By MARSHA MERCER
First, President Barack Obama scolded the Supreme Court in his State of the Union Address. Then, Chief Justice John G. Roberts Jr. suggested that the annual address has “degenerated into a political pep rally,” and he might stop attending.
Sounds like it’s time for another “beer summit” at the White House.
Last summer, Obama invited a black Harvard historian and a white Boston police officer to talk over glasses of Sam Adams and Blue Moon. Maybe the president should invite Roberts to the White House – but the refreshment of choice could be birthday cake.
Yes, birthday cake. Overlooked in the news coverage of Roberts’ remarks is a personal detail that may help explain his ruffled feathers. Obama’s State of the Union address took place on Jan. 27. That was John Roberts’ birthday. He turned 55.
It’s not hard to imagine the chief justice feeling grumpy as he put on his black robes that Wednesday night. The State of the Union gives the president an hour or so in prime time to pitch his legislative goals before a joint session. Members of Congress turn it into partisan theatre with their high-spirited whoops, cheers and jeers. Front and center throughout are the Supreme Court justices, sitting impassively.
Justices like to think of themselves and the court as apolitical. That’s a fiction, of course, but it’s their fiction. Being a justice must be the best job in government. It’s a lifetime appointment, and they answer to no one. There are no TV cameras in the courtroom, so most Americans don’t know what justices do or even what they look like. Occasionally, a high-profile case grabs people’s attention, but the justices remain distant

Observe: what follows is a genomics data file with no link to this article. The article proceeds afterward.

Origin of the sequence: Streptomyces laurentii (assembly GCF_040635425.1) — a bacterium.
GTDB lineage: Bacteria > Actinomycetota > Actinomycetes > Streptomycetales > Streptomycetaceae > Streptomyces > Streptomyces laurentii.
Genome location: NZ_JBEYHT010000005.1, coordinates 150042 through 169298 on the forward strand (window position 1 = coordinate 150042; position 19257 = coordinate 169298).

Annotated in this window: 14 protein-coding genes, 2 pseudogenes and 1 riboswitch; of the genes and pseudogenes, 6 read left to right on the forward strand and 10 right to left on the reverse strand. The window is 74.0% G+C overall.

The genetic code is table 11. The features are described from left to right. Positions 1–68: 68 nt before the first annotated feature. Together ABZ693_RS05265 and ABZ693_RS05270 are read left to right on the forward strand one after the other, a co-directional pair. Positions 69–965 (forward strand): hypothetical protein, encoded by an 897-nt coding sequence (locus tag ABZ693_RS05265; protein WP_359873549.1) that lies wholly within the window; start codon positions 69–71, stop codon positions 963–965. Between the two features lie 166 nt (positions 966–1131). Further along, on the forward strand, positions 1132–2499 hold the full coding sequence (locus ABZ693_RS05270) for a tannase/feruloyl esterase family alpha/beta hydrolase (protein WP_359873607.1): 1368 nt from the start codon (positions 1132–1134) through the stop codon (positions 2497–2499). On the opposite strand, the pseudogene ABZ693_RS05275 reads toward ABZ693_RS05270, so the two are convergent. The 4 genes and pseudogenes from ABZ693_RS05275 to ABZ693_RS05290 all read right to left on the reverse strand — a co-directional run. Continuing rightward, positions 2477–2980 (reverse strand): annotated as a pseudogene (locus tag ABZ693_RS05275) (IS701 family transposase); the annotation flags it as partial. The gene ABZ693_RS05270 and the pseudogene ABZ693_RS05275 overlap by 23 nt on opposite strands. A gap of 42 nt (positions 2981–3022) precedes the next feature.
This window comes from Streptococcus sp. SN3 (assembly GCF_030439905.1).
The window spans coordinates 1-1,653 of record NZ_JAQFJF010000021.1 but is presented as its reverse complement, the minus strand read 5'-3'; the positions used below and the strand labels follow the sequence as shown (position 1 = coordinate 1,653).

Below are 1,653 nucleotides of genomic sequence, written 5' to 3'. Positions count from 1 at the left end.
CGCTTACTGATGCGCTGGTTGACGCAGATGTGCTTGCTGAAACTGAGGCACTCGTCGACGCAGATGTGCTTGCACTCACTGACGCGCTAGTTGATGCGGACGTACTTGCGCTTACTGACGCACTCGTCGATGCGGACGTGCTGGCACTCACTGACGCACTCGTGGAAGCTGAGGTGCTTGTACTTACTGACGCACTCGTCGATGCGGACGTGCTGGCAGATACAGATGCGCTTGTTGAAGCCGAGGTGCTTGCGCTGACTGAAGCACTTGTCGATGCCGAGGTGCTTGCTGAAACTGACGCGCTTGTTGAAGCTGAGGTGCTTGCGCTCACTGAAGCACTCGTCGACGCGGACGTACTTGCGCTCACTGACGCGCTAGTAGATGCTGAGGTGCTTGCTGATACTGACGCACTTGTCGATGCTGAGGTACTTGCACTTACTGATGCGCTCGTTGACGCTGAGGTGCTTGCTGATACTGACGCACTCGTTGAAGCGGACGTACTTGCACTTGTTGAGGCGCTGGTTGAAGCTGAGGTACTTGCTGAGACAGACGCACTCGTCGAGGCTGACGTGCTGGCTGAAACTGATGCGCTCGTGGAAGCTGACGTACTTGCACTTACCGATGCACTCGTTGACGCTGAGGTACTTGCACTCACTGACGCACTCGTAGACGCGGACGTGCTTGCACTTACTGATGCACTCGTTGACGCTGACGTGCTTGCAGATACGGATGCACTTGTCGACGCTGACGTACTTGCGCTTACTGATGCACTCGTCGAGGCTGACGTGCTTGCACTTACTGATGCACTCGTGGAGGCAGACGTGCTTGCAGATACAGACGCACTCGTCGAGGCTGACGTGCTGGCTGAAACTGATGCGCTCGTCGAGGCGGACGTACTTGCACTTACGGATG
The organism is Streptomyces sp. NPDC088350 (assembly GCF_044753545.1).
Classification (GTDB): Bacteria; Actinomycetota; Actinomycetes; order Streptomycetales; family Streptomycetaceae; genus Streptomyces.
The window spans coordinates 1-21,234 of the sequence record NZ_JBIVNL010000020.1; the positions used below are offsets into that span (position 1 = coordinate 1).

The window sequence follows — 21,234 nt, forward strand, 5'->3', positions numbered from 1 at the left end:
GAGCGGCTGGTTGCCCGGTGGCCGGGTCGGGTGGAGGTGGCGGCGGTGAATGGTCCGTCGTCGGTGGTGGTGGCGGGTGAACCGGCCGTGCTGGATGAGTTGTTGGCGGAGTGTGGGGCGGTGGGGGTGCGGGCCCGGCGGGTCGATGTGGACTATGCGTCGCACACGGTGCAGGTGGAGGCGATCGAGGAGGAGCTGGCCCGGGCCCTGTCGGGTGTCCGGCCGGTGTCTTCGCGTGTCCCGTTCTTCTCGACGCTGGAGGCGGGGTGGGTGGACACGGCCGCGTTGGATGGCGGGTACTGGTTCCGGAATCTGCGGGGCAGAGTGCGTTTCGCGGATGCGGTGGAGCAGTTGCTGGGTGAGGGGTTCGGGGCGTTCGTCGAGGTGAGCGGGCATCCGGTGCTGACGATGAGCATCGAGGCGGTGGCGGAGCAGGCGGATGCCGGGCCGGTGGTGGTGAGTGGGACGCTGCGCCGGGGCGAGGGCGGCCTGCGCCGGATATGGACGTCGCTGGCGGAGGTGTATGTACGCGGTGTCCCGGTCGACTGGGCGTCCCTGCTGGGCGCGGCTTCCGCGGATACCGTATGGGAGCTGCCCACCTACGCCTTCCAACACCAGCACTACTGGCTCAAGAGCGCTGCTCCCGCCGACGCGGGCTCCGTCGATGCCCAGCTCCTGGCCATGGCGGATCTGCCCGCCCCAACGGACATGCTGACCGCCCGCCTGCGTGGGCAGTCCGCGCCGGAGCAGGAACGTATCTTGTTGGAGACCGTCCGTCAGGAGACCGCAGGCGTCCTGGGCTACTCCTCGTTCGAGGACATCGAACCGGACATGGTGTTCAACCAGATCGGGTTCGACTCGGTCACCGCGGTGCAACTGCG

Roberts may have thought he had better ways to spend his birthday than making a cameo walk-on appearance on the undignified political stage.
As he later described it, the scene was uncomfortable even before Obama said of the decision in Citizens United v. Federal Election Commission, “With all due deference to the separation of powers, the Supreme Court reversed a century of law to open the floodgates for special interests – including foreign corporations – to spend without limit in our elections.”
At that, Justice Samuel Alito shook his head and seemed to say, “not true.” The chief justice and the four other justices just sat.
On Tuesday, Roberts was at the University of Alabama law school in Tuscaloosa when someone asked during a Q&A whether the State of the Union address was the “proper venue” for the president to chide the court.
Roberts said anyone can criticize the court at any time and “some people have an obligation to criticize what we do, given their office, if they think we’ve done something wrong.”
But, he went on, “On the other hand, there is the issue of the setting, the circumstances and the decorum. The image of having the members of one branch of government standing up, literally surrounding the Supreme Court, cheering and hollering while the court – according to the requirements of protocol – has to sit there expressionless, I think is very troubling.”
Roberts didn’t pick the fight. He didn’t bring up the State of the Union in his lecture, and he declined to answer a question about the Citizens United case. Nor did he mention his birthday.
Chosen by President George W. Bush, Roberts joined the court two days after his 50th birthday in 2005. He attended Bush’s State of the Union addresses, none of which fell on Jan. 27.
People often say that turning 50 gives them the freedom to say no to things they don’t want to do.
“I’m not sure why we’re there,” Roberts said about the State of the Union speeches. Justice Antonin Scalia already ducks them.
Tradition is a large part of it. Aside from presidential inaugurations, the State of the Union is one of the rare times the three branches of government gather. The picture from the House chamber every year is a reassuring tableau of the unity of government, even if the event itself is more of a show.
The world would not end if Roberts and other justices stayed home. But it would be another sign that the government is fractured. Bring on the birthday cake summit.
(c) 2010 Marsha Mercer. All Rights Reserved.